The woman before us was frail, lying peacefully, unalert—a shadow of the fierce, intelligent, vivacious woman she had been. Her 95 years on this earth had been lived to the fullest. The years had not been without their trials and sufferings, but they had always been lived for God. With God as her lifesource, Joan radiated light, joy, and love to all whom she encountered. The time had come for God to let his good and faithful servant go in peace.
Editorial Note: This excerpt is taken from an essay by the same name originally published at Church Life Journal on December 28, 2016.
At Christmas, [the] love and the gravitational pull of my heart toward little ones seasonally intensifies. And every year, the fact that our Lord came to earth not as an adult but as a helpless, innocent, dependent little one who needed the arms of his mother Mary and his foster-father Joseph repeatedly stuns me.
But the Feast of the Holy Innocents is not warm and fuzzy.
Going ‘back to school’ always involves a transition for families and educators, but this year it will be even more challenging. Families returning to traditional, in-person schooling will need extra face masks, hand sanitizer, and cleaning wipes, in addition to the usual school supplies and back-to-school clothing. Families transitioning to new modes of schooling—whether online instruction, homeschooling, or “pandemic pods” (i.e., education co-ops)—will need to develop new routines, practices, and relationships to make learning both effective and sustainable. And educators, regardless of who, where, and how they will be teaching, will need both creativity and grit as they flexibly adapt to changing conditions when teaching and connecting with their students. Given all this, something everyone will need and benefit from taking back to school this year is hope.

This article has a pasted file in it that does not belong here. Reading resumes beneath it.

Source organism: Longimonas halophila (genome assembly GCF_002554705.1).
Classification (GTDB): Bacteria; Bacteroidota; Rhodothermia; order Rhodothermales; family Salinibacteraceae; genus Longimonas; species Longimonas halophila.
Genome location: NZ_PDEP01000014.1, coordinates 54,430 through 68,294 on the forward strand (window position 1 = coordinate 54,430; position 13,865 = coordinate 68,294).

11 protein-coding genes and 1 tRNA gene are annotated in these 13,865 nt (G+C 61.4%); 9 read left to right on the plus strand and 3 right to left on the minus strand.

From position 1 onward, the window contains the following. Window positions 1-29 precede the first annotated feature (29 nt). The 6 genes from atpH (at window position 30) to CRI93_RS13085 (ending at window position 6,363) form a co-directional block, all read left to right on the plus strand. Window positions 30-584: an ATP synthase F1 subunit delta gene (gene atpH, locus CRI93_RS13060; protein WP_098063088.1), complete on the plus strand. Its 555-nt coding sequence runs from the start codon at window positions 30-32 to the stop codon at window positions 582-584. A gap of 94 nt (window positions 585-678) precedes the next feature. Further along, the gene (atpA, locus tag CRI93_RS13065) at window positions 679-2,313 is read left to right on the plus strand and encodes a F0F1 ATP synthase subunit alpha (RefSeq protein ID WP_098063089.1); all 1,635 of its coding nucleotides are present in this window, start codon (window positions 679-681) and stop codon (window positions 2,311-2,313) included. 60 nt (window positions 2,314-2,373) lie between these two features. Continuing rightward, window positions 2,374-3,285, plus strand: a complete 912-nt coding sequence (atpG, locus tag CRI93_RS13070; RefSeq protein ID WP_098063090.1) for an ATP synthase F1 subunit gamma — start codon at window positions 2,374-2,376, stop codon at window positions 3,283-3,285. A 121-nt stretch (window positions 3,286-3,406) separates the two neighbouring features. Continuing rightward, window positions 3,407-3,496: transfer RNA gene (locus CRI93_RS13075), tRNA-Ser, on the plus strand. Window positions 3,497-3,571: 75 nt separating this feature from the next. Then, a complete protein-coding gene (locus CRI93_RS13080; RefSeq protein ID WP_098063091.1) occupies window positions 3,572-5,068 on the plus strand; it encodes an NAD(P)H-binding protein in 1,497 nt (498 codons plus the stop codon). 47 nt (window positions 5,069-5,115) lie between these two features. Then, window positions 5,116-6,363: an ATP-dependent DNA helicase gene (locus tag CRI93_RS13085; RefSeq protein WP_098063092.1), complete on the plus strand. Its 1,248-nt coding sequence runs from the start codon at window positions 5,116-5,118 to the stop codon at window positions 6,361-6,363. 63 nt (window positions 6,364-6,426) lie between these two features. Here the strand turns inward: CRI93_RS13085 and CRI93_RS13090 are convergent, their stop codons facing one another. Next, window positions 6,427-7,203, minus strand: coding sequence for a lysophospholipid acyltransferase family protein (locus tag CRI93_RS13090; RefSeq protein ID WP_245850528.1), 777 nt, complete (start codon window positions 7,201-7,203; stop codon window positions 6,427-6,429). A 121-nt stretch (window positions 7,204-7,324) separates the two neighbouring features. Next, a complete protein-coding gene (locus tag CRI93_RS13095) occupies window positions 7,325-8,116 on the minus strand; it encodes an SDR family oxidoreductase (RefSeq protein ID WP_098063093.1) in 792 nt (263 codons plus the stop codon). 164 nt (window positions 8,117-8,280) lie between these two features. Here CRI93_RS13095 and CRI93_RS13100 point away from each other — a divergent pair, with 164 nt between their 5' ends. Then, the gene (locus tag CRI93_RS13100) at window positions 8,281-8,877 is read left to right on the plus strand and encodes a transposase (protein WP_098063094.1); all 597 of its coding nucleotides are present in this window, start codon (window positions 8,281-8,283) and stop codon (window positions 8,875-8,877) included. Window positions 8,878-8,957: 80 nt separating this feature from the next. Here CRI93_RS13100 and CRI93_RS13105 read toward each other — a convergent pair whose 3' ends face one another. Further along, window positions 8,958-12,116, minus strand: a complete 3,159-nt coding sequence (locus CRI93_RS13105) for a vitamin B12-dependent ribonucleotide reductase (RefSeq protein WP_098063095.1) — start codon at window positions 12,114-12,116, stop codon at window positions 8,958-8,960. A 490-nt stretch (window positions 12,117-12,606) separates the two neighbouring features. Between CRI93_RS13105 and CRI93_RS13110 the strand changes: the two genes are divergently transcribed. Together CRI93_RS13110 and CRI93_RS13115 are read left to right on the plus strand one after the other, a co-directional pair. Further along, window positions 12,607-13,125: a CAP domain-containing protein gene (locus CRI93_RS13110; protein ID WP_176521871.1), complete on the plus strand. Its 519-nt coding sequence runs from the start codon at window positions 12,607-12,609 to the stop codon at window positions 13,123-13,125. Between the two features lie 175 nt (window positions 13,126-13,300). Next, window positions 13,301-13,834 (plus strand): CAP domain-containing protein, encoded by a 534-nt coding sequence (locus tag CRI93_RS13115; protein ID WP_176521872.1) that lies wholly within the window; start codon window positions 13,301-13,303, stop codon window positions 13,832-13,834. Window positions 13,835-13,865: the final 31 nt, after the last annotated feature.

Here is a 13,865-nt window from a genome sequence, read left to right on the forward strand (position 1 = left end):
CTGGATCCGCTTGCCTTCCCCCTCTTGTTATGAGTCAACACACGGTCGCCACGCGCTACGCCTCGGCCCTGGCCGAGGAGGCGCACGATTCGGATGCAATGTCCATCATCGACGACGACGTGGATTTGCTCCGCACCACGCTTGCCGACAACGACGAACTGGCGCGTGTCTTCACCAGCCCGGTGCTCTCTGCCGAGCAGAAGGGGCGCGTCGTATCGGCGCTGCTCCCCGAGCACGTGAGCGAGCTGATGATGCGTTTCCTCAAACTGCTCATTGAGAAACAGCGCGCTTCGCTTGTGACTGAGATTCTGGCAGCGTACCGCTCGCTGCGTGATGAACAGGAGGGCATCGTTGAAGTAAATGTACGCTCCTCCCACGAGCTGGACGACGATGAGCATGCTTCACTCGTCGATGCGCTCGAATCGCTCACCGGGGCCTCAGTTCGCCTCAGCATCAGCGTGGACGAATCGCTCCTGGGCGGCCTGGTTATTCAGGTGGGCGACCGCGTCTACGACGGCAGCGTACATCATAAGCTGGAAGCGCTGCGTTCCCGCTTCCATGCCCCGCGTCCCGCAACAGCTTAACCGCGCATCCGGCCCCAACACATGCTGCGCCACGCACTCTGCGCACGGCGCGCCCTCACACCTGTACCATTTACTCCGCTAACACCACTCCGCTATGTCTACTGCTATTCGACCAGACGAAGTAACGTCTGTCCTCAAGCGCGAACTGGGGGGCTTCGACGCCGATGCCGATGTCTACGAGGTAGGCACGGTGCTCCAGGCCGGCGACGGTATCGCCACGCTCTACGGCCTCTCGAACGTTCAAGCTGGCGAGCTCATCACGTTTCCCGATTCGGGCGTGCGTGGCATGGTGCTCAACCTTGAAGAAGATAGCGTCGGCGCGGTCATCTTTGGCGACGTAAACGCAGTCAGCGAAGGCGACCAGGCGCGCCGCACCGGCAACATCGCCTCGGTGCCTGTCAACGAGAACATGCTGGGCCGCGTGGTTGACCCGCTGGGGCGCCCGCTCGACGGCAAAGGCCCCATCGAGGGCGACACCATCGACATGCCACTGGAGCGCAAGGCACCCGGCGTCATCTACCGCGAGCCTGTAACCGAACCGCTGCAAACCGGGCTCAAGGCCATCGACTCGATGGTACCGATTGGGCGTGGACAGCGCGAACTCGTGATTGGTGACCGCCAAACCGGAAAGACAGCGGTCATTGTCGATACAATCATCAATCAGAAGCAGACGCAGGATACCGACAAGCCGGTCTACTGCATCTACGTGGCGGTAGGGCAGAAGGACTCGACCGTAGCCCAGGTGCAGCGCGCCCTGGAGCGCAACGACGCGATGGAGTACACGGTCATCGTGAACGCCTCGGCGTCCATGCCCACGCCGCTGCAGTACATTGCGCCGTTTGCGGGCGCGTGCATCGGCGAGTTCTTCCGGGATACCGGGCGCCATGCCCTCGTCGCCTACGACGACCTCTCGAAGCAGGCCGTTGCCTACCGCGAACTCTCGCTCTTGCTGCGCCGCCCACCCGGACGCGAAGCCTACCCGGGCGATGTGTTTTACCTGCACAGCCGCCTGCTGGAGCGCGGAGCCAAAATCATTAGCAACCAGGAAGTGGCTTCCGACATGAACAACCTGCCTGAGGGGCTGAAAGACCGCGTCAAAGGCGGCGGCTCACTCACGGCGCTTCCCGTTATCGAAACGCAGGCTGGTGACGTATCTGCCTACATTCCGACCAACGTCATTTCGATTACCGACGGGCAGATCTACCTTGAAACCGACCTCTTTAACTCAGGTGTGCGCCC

Editorial note: This blog is the fifth in a six-part series featuring our free Lenten resource, "A Scriptural Pilgrimage to Christ Through Lent," written by Lenny DeLorenzo.
There is no limit to hope because Christ has gone beyond the last horizon.
There are times when we put ourselves at a great distance from God, due to our own sin and our own neglect. Like a sheep who has wandered from the flock, I find myself alone and isolated. It is all my own doing. I rejected the care of the Shepherd, and now I have no one to care for me.